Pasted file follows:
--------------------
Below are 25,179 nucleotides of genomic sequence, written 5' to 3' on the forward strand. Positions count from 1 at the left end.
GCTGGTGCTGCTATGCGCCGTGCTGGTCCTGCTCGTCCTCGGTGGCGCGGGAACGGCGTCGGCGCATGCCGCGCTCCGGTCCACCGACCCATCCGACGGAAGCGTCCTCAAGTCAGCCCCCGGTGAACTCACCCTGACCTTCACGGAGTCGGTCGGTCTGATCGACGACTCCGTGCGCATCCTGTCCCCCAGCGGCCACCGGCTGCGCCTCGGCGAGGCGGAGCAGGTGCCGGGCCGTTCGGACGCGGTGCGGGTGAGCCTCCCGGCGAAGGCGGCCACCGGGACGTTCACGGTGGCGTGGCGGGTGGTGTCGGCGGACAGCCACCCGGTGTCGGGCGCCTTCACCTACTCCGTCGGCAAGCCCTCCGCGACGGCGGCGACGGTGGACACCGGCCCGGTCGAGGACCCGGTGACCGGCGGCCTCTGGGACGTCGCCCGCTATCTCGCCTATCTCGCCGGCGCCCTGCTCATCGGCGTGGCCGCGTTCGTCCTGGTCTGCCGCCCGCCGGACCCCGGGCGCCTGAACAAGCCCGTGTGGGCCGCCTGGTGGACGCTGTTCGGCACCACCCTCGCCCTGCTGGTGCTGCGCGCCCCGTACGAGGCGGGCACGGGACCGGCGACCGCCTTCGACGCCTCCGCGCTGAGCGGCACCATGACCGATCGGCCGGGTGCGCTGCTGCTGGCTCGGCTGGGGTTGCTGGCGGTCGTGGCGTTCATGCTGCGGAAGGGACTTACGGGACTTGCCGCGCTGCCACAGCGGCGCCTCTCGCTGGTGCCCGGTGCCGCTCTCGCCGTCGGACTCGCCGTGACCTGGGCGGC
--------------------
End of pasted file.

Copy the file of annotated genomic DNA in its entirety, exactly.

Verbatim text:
Below are 25,179 nucleotides of genomic sequence, written 5' to 3' on the forward strand. Positions count from 1 at the left end.
GCTGGTGCTGCTATGCGCCGTGCTGGTCCTGCTCGTCCTCGGTGGCGCGGGAACGGCGTCGGCGCATGCCGCGCTCCGGTCCACCGACCCATCCGACGGAAGCGTCCTCAAGTCAGCCCCCGGTGAACTCACCCTGACCTTCACGGAGTCGGTCGGTCTGATCGACGACTCCGTGCGCATCCTGTCCCCCAGCGGCCACCGGCTGCGCCTCGGCGAGGCGGAGCAGGTGCCGGGCCGTTCGGACGCGGTGCGGGTGAGCCTCCCGGCGAAGGCGGCCACCGGGACGTTCACGGTGGCGTGGCGGGTGGTGTCGGCGGACAGCCACCCGGTGTCGGGCGCCTTCACCTACTCCGTCGGCAAGCCCTCCGCGACGGCGGCGACGGTGGACACCGGCCCGGTCGAGGACCCGGTGACCGGCGGCCTCTGGGACGTCGCCCGCTATCTCGCCTATCTCGCCGGCGCCCTGCTCATCGGCGTGGCCGCGTTCGTCCTGGTCTGCCGCCCGCCGGACCCCGGGCGCCTGAACAAGCCCGTGTGGGCCGCCTGGTGGACGCTGTTCGGCACCACCCTCGCCCTGCTGGTGCTGCGCGCCCCGTACGAGGCGGGCACGGGACCGGCGACCGCCTTCGACGCCTCCGCGCTGAGCGGCACCATGACCGATCGGCCGGGTGCGCTGCTGCTGGCTCGGCTGGGGTTGCTGGCGGTCGTGGCGTTCATGCTGCGGAAGGGACTTACGGGACTTGCCGCGCTGCCACAGCGGCGCCTCTCGCTGGTGCCCGGTGCCGCTCTCGCCGTCGGACTCGCCGTGACCTGGGCGGC